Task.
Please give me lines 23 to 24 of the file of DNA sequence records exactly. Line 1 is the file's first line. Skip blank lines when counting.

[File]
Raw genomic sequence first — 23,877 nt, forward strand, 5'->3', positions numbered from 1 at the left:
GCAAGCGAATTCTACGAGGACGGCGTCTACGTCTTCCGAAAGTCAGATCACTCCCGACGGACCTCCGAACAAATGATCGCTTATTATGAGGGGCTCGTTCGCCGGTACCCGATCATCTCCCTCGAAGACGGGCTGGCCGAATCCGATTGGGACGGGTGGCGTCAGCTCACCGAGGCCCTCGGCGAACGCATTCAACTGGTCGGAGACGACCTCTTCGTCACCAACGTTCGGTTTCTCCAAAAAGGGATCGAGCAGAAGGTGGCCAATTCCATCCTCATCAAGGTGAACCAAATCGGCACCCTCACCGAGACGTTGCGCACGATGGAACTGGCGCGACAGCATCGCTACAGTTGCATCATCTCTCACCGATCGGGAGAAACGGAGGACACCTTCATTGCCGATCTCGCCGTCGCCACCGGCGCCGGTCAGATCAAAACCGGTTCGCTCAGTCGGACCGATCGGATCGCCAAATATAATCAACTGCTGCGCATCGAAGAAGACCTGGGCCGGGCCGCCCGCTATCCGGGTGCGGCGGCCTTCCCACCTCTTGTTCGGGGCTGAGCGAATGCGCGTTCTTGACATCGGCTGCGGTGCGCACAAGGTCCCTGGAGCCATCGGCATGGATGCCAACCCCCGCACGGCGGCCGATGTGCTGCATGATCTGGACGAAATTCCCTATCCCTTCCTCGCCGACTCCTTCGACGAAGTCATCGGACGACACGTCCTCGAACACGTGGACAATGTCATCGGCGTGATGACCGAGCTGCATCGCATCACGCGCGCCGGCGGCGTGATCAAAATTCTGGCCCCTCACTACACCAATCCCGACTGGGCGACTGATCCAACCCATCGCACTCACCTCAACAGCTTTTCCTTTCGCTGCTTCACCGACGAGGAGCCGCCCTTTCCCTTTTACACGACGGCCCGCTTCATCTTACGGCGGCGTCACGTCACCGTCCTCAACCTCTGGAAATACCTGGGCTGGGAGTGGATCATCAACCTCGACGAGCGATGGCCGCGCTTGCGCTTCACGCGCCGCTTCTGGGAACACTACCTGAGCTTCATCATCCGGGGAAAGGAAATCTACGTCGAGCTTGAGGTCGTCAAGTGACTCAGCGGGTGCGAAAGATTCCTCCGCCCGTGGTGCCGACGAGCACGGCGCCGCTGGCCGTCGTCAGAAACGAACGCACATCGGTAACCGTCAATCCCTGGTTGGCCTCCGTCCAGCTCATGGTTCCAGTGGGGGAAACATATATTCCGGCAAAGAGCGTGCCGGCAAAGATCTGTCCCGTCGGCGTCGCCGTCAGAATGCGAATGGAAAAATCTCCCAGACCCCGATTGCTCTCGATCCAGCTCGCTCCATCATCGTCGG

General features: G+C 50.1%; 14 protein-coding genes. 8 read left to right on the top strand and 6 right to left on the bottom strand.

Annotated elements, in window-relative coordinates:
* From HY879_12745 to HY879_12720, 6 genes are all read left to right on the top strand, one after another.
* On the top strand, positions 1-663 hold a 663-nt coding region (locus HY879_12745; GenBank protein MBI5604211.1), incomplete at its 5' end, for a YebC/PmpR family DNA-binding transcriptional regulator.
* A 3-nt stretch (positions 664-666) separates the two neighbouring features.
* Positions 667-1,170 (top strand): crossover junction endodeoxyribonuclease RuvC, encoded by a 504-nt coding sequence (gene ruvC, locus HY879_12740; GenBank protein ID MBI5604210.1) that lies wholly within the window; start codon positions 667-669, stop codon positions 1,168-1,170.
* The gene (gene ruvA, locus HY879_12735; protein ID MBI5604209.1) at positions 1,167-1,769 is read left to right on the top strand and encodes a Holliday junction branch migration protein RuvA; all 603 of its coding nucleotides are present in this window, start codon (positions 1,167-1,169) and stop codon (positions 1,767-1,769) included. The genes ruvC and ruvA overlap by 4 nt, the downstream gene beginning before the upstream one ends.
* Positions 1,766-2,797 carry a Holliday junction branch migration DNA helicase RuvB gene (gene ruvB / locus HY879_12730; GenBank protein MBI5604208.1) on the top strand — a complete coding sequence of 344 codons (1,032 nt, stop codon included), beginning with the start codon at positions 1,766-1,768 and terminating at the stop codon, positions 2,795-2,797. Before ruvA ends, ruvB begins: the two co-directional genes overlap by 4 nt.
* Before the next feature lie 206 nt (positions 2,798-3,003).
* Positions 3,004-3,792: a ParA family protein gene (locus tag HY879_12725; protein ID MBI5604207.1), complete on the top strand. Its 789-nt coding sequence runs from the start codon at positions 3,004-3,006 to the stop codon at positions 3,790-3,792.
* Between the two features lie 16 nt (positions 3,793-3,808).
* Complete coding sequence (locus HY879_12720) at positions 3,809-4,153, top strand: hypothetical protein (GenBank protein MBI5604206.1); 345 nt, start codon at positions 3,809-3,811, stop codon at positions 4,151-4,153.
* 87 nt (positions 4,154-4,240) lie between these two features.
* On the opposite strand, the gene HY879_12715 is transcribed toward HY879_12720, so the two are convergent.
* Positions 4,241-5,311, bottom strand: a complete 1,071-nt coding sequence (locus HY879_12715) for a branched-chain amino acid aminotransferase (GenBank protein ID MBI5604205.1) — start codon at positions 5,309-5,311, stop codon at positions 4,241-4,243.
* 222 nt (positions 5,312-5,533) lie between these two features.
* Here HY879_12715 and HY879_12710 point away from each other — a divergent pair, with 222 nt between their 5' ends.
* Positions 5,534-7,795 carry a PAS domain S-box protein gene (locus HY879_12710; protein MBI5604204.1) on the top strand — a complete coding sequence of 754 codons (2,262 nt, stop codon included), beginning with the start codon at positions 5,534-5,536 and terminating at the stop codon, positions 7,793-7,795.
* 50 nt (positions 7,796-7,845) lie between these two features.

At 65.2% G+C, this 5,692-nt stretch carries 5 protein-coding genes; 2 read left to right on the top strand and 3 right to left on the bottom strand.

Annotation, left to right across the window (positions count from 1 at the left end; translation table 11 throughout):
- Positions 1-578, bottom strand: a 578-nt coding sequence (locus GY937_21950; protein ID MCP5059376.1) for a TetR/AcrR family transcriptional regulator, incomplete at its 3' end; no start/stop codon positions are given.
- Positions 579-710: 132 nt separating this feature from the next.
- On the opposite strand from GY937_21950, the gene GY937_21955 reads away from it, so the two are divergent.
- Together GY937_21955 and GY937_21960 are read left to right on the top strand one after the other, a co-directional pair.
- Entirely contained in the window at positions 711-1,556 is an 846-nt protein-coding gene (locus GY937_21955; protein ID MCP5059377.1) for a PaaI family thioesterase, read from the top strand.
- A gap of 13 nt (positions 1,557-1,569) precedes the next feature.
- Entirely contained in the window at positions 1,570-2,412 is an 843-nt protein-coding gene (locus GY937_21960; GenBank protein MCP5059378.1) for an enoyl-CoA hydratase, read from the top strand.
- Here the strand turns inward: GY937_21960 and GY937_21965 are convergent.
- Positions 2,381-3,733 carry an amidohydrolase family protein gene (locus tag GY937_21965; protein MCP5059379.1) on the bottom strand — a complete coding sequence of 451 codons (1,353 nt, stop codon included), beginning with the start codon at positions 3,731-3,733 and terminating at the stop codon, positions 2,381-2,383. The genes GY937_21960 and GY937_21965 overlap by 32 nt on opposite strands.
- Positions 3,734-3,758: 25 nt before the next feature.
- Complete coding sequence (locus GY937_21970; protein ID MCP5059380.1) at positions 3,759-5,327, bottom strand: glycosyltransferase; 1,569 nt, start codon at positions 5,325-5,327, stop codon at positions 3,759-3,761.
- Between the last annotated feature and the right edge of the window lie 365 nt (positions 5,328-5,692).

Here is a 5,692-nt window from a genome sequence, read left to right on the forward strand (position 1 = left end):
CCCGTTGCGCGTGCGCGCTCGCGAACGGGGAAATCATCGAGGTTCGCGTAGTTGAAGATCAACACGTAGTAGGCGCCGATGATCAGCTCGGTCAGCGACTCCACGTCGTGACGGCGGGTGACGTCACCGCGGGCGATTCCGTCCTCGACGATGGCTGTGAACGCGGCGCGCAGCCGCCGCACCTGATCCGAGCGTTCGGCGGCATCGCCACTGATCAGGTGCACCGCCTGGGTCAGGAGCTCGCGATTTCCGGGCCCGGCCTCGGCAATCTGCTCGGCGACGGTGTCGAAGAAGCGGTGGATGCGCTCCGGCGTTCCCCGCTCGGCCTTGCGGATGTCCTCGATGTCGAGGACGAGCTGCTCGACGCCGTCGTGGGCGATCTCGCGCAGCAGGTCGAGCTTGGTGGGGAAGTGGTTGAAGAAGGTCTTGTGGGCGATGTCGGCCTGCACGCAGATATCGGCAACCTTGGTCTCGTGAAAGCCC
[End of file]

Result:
Annotation, left to right across the window (positions count from 1 at the left end; translation table 11 throughout):
- Positions 1-578, bottom strand: a 578-nt coding sequence (locus GY937_21950; protein ID MCP5059376.1) for a TetR/AcrR family transcriptional regulator, incomplete at its 3' end; no start/stop codon positions are given.